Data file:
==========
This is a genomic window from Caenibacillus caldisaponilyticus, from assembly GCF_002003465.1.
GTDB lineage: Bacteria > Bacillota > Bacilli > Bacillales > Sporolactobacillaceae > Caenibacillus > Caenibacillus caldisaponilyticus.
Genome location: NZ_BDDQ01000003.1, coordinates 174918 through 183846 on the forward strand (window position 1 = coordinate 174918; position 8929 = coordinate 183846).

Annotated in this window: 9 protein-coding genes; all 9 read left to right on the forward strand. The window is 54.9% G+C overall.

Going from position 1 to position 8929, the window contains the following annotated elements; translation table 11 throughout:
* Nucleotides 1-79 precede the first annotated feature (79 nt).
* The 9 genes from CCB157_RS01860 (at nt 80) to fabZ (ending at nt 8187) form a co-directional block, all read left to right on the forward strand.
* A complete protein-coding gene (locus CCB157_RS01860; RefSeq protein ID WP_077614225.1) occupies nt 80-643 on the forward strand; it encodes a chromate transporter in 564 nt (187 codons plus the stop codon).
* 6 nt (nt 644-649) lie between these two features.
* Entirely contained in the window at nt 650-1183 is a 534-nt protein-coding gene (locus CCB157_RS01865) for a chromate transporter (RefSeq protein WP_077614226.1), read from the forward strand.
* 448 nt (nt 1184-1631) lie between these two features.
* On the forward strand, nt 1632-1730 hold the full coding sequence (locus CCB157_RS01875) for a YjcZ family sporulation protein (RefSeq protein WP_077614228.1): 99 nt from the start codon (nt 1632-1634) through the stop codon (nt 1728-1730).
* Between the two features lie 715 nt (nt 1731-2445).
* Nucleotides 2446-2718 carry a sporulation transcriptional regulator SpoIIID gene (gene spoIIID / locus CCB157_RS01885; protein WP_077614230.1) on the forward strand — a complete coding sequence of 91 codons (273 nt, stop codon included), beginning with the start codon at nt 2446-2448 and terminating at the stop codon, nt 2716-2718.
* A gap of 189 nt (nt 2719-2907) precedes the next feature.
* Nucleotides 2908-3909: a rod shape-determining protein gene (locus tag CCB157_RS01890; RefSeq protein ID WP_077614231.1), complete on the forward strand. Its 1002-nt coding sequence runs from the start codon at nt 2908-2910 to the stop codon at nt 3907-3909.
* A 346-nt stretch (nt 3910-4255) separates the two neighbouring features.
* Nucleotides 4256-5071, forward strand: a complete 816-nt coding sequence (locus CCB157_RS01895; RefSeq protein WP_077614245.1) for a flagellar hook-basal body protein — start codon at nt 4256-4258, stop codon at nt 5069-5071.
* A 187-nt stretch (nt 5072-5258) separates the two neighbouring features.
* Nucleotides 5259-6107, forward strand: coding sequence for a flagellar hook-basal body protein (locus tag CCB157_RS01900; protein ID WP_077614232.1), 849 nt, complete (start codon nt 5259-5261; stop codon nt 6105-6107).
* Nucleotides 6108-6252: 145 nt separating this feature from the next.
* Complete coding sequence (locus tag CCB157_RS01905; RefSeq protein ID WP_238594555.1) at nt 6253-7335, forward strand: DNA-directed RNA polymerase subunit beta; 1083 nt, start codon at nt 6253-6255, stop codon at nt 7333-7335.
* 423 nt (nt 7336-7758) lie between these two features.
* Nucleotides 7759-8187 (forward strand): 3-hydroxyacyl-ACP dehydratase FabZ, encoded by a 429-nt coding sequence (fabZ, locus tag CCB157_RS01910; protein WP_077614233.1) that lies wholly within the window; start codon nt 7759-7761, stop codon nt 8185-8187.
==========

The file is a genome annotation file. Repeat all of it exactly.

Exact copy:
This is a genomic window from Caenibacillus caldisaponilyticus, from assembly GCF_002003465.1.
GTDB lineage: Bacteria > Bacillota > Bacilli > Bacillales > Sporolactobacillaceae > Caenibacillus > Caenibacillus caldisaponilyticus.
Genome location: NZ_BDDQ01000003.1, coordinates 174918 through 183846 on the forward strand (window position 1 = coordinate 174918; position 8929 = coordinate 183846).

Annotated in this window: 9 protein-coding genes; all 9 read left to right on the forward strand. The window is 54.9% G+C overall.

Going from position 1 to position 8929, the window contains the following annotated elements; translation table 11 throughout:
* Nucleotides 1-79 precede the first annotated feature (79 nt).
* The 9 genes from CCB157_RS01860 (at nt 80) to fabZ (ending at nt 8187) form a co-directional block, all read left to right on the forward strand.
* A complete protein-coding gene (locus CCB157_RS01860; RefSeq protein ID WP_077614225.1) occupies nt 80-643 on the forward strand; it encodes a chromate transporter in 564 nt (187 codons plus the stop codon).
* 6 nt (nt 644-649) lie between these two features.
* Entirely contained in the window at nt 650-1183 is a 534-nt protein-coding gene (locus CCB157_RS01865) for a chromate transporter (RefSeq protein WP_077614226.1), read from the forward strand.
* 448 nt (nt 1184-1631) lie between these two features.
* On the forward strand, nt 1632-1730 hold the full coding sequence (locus CCB157_RS01875) for a YjcZ family sporulation protein (RefSeq protein WP_077614228.1): 99 nt from the start codon (nt 1632-1634) through the stop codon (nt 1728-1730).
* Between the two features lie 715 nt (nt 1731-2445).
* Nucleotides 2446-2718 carry a sporulation transcriptional regulator SpoIIID gene (gene spoIIID / locus CCB157_RS01885; protein WP_077614230.1) on the forward strand — a complete coding sequence of 91 codons (273 nt, stop codon included), beginning with the start codon at nt 2446-2448 and terminating at the stop codon, nt 2716-2718.
* A gap of 189 nt (nt 2719-2907) precedes the next feature.
* Nucleotides 2908-3909: a rod shape-determining protein gene (locus tag CCB157_RS01890; RefSeq protein ID WP_077614231.1), complete on the forward strand. Its 1002-nt coding sequence runs from the start codon at nt 2908-2910 to the stop codon at nt 3907-3909.
* A 346-nt stretch (nt 3910-4255) separates the two neighbouring features.
* Nucleotides 4256-5071, forward strand: a complete 816-nt coding sequence (locus CCB157_RS01895; RefSeq protein WP_077614245.1) for a flagellar hook-basal body protein — start codon at nt 4256-4258, stop codon at nt 5069-5071.
* A 187-nt stretch (nt 5072-5258) separates the two neighbouring features.
* Nucleotides 5259-6107, forward strand: coding sequence for a flagellar hook-basal body protein (locus tag CCB157_RS01900; protein ID WP_077614232.1), 849 nt, complete (start codon nt 5259-5261; stop codon nt 6105-6107).
* Nucleotides 6108-6252: 145 nt separating this feature from the next.
* Complete coding sequence (locus tag CCB157_RS01905; RefSeq protein ID WP_238594555.1) at nt 6253-7335, forward strand: DNA-directed RNA polymerase subunit beta; 1083 nt, start codon at nt 6253-6255, stop codon at nt 7333-7335.
* 423 nt (nt 7336-7758) lie between these two features.
* Nucleotides 7759-8187 (forward strand): 3-hydroxyacyl-ACP dehydratase FabZ, encoded by a 429-nt coding sequence (fabZ, locus tag CCB157_RS01910; protein WP_077614233.1) that lies wholly within the window; start codon nt 7759-7761, stop codon nt 8185-8187.